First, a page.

@Brian Zaug Do you know if there's a way to list from a business page? Our LLC has a page and I've been trying to find how I can list on Marketplace with that rather than my personal account.

I'm not sure.  I don't have a business facebook page.  Perhaps you could set your business facebook page as a personal page just so you could post listings....

Maybe it is just your market. My adds are blunt to bludgeoning on the qualification and I still found several qualified renters. About 60 inquiries and 18 came to my open house earlier this month. Renting a pristine 3/2/2. Atlanta market here, outside the belt line.

if you have the time I would consider showing it to people who want to see it after you do a simple phone interview. (Check size of family, income, job, and ask why they are moving). Then be open to showing the house. People are probably just moving on to a landlord who seems more “interested” in renting to THEM. I hope that makes sense. If you had a lot of units it might be harder to do less screening up front because it would take too much time. But since you have 2 units and it’s a tough time of year to rent anyway, try my approach out ignoring you want :) 

Know that it’s always tough to rent places once the holiday season arrives. 

In Dayton's Bluff (if I remember correctly), my guess is that you are going to be dealing with a lot of people who have SOME form of criminal history. Some prospects may interpret your criminal history check to mean that they can't have had ANY issues with the law at any point in their lives... Which would obviously be ideal. My guess would also be, if the neighborhood is anything like what I understand about the frogtown area, more residents are going to own a dog.

P.S. you may want to consider offering a month to month lease with 60 day move out notice, or lease until the end of May - August.

One more thing: I would not eliminate smokers. Lower income people (including a lot of renters) tend to smoke. I would indicate that there is no indoor smoking.

@Dustin S. I'd guess if it's something major in their criminal history I'd probably deny them anyways. I'll leave that to their interpretation, or they could just ask, I suppose.

I was going to put them on a 6 month lease to get to May (positioning it that this time of year isn't great to move, so once we get to May if everything is great we'll move to yearly to make things better for them).

So far the non-smoking criteria hasn't been an issue. Since posting on Facebook market place I can't keep up with requests. How many of them end up being fruitful...we shall see :O 

@Kelly Conrad I like the way you are headed as far as requirements but as others stated:
3x gross income
No evictions
No criminal background
Credit score above X
Pets ???

That should be all you need, what you will learn the most from is talking and interviewing the tenants.

Good luck! I am just completing a remodel of a 4 plex and have the “luxury” of listing the units in December in Nebraska.

Putting in the listing that you will check their criminal history and credit is good enough. No need to tell them about ALL your criteria. They don't have to know what that criteria is. I'm renting out a unit right now. When one of the applicants asks me what the requirements are I just tell them that I will check their credit and their criminal history. That's it. It always works. If they keep pushing I tell them that I input all the info into my "software" and that "software" spits out the most qualified applicants. If they ask what the software is, I tell them that I don't remember the name of it. Obviously, there is no software.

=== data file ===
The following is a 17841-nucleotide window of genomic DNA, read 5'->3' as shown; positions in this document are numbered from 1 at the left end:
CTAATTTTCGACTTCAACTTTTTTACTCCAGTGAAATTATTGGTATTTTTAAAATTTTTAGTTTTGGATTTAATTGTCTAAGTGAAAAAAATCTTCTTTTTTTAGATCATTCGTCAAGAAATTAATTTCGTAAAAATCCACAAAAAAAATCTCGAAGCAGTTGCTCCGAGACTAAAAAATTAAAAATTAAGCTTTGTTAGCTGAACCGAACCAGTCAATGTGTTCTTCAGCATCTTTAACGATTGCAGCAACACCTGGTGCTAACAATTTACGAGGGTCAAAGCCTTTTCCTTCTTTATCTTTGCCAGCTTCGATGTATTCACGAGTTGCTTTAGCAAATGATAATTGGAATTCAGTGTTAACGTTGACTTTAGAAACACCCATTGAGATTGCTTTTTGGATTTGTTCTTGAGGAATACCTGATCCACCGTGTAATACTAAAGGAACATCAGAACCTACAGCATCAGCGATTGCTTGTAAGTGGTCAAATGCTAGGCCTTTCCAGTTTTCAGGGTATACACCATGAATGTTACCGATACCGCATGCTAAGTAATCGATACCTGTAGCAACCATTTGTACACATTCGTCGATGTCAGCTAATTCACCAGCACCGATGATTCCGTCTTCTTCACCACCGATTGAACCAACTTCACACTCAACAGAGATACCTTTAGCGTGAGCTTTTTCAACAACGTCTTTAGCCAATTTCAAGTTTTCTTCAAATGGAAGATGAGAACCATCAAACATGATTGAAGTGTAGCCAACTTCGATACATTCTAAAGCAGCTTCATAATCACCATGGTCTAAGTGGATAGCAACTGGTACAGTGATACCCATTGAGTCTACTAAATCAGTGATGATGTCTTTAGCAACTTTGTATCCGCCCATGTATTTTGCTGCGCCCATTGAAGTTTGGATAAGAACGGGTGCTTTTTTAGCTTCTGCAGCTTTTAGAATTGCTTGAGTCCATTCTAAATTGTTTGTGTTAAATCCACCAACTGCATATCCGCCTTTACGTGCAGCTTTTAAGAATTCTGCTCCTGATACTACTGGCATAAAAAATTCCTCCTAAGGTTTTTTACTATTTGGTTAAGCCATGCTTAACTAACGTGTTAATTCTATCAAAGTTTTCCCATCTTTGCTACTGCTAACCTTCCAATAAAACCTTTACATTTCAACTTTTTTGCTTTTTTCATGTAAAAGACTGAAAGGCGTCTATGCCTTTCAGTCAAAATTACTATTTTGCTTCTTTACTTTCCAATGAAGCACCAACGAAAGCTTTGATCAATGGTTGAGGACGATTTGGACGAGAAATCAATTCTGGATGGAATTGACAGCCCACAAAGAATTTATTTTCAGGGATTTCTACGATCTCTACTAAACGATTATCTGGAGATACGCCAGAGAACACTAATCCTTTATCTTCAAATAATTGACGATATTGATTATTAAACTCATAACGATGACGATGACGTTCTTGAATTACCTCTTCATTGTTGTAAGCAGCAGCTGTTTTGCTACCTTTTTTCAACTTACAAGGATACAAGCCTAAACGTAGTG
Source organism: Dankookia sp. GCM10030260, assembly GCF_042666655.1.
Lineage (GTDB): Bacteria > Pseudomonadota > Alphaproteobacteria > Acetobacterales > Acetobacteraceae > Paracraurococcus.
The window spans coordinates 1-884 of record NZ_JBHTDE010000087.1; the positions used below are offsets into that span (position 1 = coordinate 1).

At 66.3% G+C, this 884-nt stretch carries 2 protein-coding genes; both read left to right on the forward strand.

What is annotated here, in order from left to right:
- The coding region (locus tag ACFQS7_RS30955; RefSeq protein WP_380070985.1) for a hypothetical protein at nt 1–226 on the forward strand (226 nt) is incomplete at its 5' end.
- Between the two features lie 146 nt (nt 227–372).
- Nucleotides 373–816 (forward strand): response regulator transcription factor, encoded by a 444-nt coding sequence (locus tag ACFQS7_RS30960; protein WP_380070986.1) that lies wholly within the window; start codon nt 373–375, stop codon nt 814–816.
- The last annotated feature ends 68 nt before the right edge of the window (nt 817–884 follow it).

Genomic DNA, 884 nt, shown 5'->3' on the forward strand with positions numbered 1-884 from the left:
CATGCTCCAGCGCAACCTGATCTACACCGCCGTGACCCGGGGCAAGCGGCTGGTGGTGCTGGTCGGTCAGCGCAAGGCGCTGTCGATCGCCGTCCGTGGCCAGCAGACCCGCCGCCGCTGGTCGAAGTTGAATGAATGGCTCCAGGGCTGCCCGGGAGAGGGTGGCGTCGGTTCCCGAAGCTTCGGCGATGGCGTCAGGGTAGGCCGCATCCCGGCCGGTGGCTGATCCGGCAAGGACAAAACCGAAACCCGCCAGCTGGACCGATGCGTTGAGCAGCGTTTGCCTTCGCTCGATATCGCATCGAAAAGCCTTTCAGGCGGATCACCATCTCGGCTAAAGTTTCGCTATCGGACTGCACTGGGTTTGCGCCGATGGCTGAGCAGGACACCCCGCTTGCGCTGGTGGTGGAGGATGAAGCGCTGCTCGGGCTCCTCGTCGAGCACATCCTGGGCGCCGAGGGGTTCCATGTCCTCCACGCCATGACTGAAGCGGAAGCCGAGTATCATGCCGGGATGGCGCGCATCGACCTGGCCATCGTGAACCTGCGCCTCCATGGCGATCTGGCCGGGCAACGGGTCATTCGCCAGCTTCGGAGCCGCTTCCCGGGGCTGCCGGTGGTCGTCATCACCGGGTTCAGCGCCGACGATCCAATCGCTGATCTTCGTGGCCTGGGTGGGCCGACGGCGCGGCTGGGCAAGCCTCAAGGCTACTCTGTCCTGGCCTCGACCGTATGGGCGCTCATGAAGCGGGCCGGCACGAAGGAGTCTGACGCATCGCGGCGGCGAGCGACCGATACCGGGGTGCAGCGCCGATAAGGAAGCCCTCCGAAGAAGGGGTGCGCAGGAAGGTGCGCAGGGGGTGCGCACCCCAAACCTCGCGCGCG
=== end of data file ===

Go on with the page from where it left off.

When I was looking for an apartment way back I wouldn't even call the people who had a list of 50 different requirements. I didn't want to bother even if I qualified. I had a strong belief that if they are that strict I wouldn't want to deal with them because they might just be a little crazy. 

@Brian Adzadi Great advice!!!    @Kelly Conrad    You are asking for a lot from the potential renter. If I'm looking at this house to rent not sure I'm getting a good value for the money. Although I'm in love with the woodwork, hardwood floors and the way cool vintage slider on the deck!! It may just be a picture problem because the house is super cute but as a renter if I have to jump through all the hoops you are asking I may just dismiss it and move on to another rental. 

I really like the overall layout of your site. Looks like you are off to a great start.

It is great to have high standards. But you have to be realistic for your market. It may be you are now in the learning phases, finding out about the exact details of your target market and their eligibility and backgrounds. 

The market will tell you so much. For example, if your rent is a bit too high, your email/text box and message box is just crickets. If you are just at or right under market, it rings off the hook. That does not sound like an issue (though shared utilities may be a bit vague for some)...

Same with requirements for tenants. You want someone who will (1) pay the rent and (2) follow the rules & not damage the place. That is it. Don't need them to babysit your kids or loan them a million dollars.

And keep in mind the big picture. It may be someone who has DUI ten years ago can still meet one and two above. Or someone with one bad medical bill that killed their credit could also meet one and two above. But they both may have been scared off by your criteria (which you could even soften with font size or brevity). You do want to sift out those with serious problems (to not waste your time and their's) but not also filter out those who could be potentially good tenants. So I might use this first experience to see if I need to adjust the filter slightly to meet the larger business goals.

Best of luck!